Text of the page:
The National Football League is the most lucrative professional sports franchise in the United States, and yet it still cannot figure out what its identity is.

A few years ago, the NFL started instituting rules where players could not target opposing players with their helmets. Now, any helmet-to-helmet contact is subject to the review of the league, which in some cases, hands down a hefty fine to offenders.

So, if defensive players are discouraged from hitting the opposing player up high -- naturally, they are going to take out the legs.

Which is what happened to New England Patriots tight-end Rob Gronkowski in Sunday's win over the Cleveland Browns. Cleveland safety T.J. Ward drove his right shoulder into the right knee of Gronkowski as he was trucking upfield after a reception.

Now, how can you fault Ward for the hit he made? With all the rules and possible fines defensive players face, what was he supposed to do? Picture yourself, going head-to-head with a 6-foot-6, 265-pound muscle-head, you, too, would have cut out his legs.

Fans are lighting up social media berating Ward for the hit he made. Head coach Bill Belichick gave Ward a stoic look when he walked by the Patriots sideline. But does Belichick's look ever change? The word on Gronkowski as of Monday morning was that he tore both his MCL and ACL, which renders him on the shelf until the start of next season.

Former Patriots quarterback Scott Zolak stated on his morning radio show, "Gresh and Zo" on 98.5 FM, "I'd rather get my head knocked off than being hit in the knees."

With many former players facing debilitating mental disorders following the conclusion of their careers, the emphasis on protecting the head is paramount. And rightfully so. But knee injuries are just as painful.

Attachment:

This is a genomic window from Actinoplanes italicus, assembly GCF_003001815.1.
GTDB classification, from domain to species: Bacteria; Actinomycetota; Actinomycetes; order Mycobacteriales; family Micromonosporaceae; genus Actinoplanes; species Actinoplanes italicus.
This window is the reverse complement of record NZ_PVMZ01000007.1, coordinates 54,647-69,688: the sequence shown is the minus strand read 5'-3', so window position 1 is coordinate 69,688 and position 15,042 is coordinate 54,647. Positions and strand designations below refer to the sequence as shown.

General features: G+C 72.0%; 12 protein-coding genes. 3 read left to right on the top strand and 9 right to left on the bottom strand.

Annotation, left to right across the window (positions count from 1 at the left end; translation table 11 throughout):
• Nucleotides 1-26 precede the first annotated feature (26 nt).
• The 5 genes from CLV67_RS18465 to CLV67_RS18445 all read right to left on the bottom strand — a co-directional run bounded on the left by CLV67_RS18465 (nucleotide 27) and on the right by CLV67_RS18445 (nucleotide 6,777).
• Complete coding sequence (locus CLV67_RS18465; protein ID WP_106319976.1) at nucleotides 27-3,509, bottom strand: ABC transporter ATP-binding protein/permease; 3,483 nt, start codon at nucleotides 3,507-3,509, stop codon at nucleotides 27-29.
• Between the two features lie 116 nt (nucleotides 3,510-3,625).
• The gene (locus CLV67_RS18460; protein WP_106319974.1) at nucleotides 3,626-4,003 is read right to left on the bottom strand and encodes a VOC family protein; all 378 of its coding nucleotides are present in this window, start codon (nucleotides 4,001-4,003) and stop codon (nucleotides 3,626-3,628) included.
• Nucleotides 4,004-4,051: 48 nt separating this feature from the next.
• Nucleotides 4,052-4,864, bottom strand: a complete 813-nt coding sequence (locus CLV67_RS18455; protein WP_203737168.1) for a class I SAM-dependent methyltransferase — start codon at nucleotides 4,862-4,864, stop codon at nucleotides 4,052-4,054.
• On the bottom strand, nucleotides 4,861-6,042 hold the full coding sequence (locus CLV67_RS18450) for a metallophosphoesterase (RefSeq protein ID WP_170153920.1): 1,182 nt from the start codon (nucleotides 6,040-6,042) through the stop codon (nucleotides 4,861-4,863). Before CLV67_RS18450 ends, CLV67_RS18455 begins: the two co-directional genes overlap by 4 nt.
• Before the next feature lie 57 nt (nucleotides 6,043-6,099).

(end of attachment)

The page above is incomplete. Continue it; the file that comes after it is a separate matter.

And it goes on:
The fact of the matter is, football is a contact sport and injuries are going to happen. It's no secret. No one likes to see a player go down in excruciating pain like Gronkowski, but it is just the nature of the business.

Looking at it from a youth and high school perspective, the emphasis lies on coaches to instruct their players to tackle with proper form. In the next five-to-10 years, expect football as we know it to transform into a safer, less barbaric game.

Don't get me wrong, I love a big hit as much as the next guy. The feeling when you stick a running back in the hole, dead on, is like no other. But I also hate to see these young men at 40-years-old ending their careers as hobbled men.

Look at rugby. The equipment in the game is minimal, but the physicality is fierce. Rugby players do it all with no helmets. How is the concussion rate lower in rugby than football? It is simple: Rugby players are taught from an early age not to lead with their heads. If players are taught at an early age how to properly tackle, head injuries might decrease.

Stepping away from the tribulations of defensive players, how about that fourth quarter comeback by the Patriots. Unbelievable.

Tom Brady led the Patriots' offense down the field for two touchdowns in just 1:01. Danny Amendola hauled in the game-winning slant pass from Brady. But if you ask me, neither Amendola nor Brady is the game's hero. It was place-kicker Stephen Gostkowski.

Gostkowski's avalanche-style kick was the first successful onside kick recovered by the Patriots in 19 years. Gostkowski's magical boot helped make the 27-26 win possible.

The Patriots continue to find ways to win, but from this point forward, they're going to have to do it without Gronk. New England, now at 10-3 on the year, has a young, local product in Matthew Mulligan who has quietly emerged as a valuable option for Brady.

Mulligan made a big time reception in the game and showed his athletic ability when he hurdled over a Brown's defender. The Patriots will be okay, fans.

In Belichick and Brady, we trust.